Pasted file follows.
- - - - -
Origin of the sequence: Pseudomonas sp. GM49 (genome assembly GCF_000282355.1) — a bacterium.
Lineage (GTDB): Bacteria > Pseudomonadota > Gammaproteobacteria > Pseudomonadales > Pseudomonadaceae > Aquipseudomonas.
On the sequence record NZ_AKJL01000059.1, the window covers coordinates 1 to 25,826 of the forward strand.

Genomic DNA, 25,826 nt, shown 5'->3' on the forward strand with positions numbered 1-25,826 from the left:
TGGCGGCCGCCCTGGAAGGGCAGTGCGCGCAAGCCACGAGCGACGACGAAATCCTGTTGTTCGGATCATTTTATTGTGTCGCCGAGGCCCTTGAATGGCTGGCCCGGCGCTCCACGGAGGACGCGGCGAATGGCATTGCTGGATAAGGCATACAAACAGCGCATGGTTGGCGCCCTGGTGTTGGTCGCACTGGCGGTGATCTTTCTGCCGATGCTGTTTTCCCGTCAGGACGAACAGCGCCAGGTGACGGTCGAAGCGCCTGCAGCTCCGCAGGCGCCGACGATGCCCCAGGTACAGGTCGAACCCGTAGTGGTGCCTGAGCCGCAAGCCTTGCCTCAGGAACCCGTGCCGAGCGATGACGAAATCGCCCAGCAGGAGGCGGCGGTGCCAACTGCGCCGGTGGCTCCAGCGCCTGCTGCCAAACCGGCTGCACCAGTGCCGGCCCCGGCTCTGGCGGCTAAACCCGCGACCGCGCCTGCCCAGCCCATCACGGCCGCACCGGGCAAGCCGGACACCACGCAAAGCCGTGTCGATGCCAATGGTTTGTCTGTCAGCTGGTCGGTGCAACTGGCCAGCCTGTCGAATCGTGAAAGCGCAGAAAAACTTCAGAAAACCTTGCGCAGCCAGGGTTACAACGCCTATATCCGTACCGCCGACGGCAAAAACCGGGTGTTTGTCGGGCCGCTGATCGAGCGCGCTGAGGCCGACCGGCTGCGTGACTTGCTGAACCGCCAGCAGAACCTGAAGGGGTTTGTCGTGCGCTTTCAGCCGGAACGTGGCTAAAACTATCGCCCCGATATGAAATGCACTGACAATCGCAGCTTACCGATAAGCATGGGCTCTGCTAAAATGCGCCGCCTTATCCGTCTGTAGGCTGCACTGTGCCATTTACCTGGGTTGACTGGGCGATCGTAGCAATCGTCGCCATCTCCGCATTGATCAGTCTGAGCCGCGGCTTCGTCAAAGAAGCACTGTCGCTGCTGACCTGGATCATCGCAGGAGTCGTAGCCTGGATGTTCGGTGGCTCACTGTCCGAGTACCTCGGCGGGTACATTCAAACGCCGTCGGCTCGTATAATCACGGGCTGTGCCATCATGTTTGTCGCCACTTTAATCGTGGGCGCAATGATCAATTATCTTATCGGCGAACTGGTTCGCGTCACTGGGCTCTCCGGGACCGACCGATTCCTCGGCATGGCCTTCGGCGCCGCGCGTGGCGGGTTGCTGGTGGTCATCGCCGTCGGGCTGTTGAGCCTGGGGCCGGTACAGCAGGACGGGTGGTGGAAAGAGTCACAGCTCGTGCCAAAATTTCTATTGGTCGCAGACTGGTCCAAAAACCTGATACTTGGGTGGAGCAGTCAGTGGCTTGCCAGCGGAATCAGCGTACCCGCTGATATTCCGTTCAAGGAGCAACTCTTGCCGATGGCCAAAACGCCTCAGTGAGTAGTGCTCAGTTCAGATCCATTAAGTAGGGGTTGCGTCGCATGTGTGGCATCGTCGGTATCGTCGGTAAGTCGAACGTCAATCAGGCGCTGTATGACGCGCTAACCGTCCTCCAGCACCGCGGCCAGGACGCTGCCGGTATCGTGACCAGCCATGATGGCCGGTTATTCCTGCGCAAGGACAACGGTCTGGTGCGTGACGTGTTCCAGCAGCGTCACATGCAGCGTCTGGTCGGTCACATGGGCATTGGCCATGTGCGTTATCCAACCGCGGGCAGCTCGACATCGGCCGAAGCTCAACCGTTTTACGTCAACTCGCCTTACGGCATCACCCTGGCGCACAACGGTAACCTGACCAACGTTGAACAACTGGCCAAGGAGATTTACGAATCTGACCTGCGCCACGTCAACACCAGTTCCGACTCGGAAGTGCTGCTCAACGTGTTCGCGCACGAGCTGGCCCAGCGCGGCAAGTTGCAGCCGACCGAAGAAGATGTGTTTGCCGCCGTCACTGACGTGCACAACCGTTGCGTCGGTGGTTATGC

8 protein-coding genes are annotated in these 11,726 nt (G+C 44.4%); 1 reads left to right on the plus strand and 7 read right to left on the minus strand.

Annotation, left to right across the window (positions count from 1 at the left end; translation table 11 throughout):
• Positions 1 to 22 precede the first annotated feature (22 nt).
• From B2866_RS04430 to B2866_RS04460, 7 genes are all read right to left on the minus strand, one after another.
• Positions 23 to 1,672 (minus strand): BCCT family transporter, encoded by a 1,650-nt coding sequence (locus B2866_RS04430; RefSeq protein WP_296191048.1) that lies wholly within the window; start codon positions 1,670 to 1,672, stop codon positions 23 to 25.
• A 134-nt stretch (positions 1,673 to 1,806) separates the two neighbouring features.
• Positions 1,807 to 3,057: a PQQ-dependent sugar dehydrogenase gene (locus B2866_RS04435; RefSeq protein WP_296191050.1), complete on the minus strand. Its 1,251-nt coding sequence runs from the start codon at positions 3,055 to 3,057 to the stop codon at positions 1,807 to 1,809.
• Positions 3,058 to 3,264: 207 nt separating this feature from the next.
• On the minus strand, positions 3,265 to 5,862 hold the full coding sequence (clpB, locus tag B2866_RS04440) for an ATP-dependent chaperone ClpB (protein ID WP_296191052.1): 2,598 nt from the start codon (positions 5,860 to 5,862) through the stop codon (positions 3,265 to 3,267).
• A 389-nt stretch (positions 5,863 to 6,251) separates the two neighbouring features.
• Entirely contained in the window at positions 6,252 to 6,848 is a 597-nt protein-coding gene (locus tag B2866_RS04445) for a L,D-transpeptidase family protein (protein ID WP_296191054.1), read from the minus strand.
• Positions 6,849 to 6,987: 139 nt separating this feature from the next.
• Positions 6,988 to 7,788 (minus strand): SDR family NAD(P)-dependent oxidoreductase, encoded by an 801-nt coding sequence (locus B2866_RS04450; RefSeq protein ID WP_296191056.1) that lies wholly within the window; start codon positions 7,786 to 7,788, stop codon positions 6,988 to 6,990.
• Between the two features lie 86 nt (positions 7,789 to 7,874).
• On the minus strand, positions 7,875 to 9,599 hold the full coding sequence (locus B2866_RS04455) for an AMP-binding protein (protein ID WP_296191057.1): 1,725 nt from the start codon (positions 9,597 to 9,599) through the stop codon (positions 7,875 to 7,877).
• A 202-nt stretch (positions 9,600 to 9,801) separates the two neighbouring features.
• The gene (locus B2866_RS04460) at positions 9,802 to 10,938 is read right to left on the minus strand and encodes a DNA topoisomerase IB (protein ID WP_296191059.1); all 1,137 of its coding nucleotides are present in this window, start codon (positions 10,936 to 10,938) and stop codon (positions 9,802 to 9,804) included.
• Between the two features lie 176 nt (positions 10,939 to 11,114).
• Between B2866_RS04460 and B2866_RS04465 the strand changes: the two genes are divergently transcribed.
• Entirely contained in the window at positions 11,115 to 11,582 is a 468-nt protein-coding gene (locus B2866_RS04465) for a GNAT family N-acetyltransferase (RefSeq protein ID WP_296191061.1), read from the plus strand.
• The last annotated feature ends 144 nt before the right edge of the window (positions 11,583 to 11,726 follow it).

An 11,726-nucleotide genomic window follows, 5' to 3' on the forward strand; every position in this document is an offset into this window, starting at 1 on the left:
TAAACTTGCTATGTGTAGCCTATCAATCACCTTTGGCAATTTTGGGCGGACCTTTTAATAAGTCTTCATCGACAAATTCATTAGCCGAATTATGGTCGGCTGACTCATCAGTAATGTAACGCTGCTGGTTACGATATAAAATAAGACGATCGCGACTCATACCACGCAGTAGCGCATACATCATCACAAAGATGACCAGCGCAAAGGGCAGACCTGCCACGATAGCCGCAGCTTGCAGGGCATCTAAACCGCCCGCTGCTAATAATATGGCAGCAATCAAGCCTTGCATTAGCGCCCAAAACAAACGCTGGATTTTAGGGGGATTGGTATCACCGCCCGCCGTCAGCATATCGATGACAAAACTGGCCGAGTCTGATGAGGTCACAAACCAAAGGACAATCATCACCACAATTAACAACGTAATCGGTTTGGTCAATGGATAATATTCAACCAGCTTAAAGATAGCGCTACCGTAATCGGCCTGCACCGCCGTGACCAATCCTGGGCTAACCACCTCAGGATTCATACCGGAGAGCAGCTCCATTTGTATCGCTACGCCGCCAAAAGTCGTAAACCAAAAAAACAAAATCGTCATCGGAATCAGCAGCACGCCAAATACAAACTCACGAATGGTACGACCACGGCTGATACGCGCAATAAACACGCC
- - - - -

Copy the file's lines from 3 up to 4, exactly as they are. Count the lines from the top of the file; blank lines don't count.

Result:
On the sequence record NZ_AKJL01000059.1, the window covers coordinates 1 to 25,826 of the forward strand.

Genomic DNA, 25,826 nt, shown 5'->3' on the forward strand with positions numbered 1-25,826 from the left: